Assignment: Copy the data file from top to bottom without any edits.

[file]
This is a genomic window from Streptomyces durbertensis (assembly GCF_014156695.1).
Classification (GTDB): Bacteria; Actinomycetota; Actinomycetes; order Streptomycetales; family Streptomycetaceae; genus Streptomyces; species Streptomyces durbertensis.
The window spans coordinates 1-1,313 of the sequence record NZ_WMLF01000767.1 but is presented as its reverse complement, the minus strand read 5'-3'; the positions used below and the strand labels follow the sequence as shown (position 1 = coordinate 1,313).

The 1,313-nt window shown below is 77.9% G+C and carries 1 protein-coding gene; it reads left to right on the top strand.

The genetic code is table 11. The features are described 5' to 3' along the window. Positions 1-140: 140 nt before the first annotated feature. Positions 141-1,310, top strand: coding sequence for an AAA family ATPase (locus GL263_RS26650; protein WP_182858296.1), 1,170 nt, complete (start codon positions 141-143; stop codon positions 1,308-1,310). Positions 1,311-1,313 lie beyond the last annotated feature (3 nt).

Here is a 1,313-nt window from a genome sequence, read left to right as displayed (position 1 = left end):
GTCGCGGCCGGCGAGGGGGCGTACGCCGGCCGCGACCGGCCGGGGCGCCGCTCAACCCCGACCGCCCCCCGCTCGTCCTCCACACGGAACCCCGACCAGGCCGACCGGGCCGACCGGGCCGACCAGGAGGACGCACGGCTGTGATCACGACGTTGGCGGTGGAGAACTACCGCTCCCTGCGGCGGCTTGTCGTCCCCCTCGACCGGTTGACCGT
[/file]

This is a genomic window from Streptomyces durbertensis (assembly GCF_014156695.1).
Classification (GTDB): Bacteria; Actinomycetota; Actinomycetes; order Streptomycetales; family Streptomycetaceae; genus Streptomyces; species Streptomyces durbertensis.
The window spans coordinates 1-1,313 of the sequence record NZ_WMLF01000767.1 but is presented as its reverse complement, the minus strand read 5'-3'; the positions used below and the strand labels follow the sequence as shown (position 1 = coordinate 1,313).

The 1,313-nt window shown below is 77.9% G+C and carries 1 protein-coding gene; it reads left to right on the top strand.

The genetic code is table 11. The features are described 5' to 3' along the window. Positions 1-140: 140 nt before the first annotated feature. Positions 141-1,310, top strand: coding sequence for an AAA family ATPase (locus GL263_RS26650; protein WP_182858296.1), 1,170 nt, complete (start codon positions 141-143; stop codon positions 1,308-1,310). Positions 1,311-1,313 lie beyond the last annotated feature (3 nt).

Here is a 1,313-nt window from a genome sequence, read left to right as displayed (position 1 = left end):
GTCGCGGCCGGCGAGGGGGCGTACGCCGGCCGCGACCGGCCGGGGCGCCGCTCAACCCCGACCGCCCCCCGCTCGTCCTCCACACGGAACCCCGACCAGGCCGACCGGGCCGACCGGGCCGACCAGGAGGACGCACGGCTGTGATCACGACGTTGGCGGTGGAGAACTACCGCTCCCTGCGGCGGCTTGTCGTCCCCCTCGACCGGTTGACCGT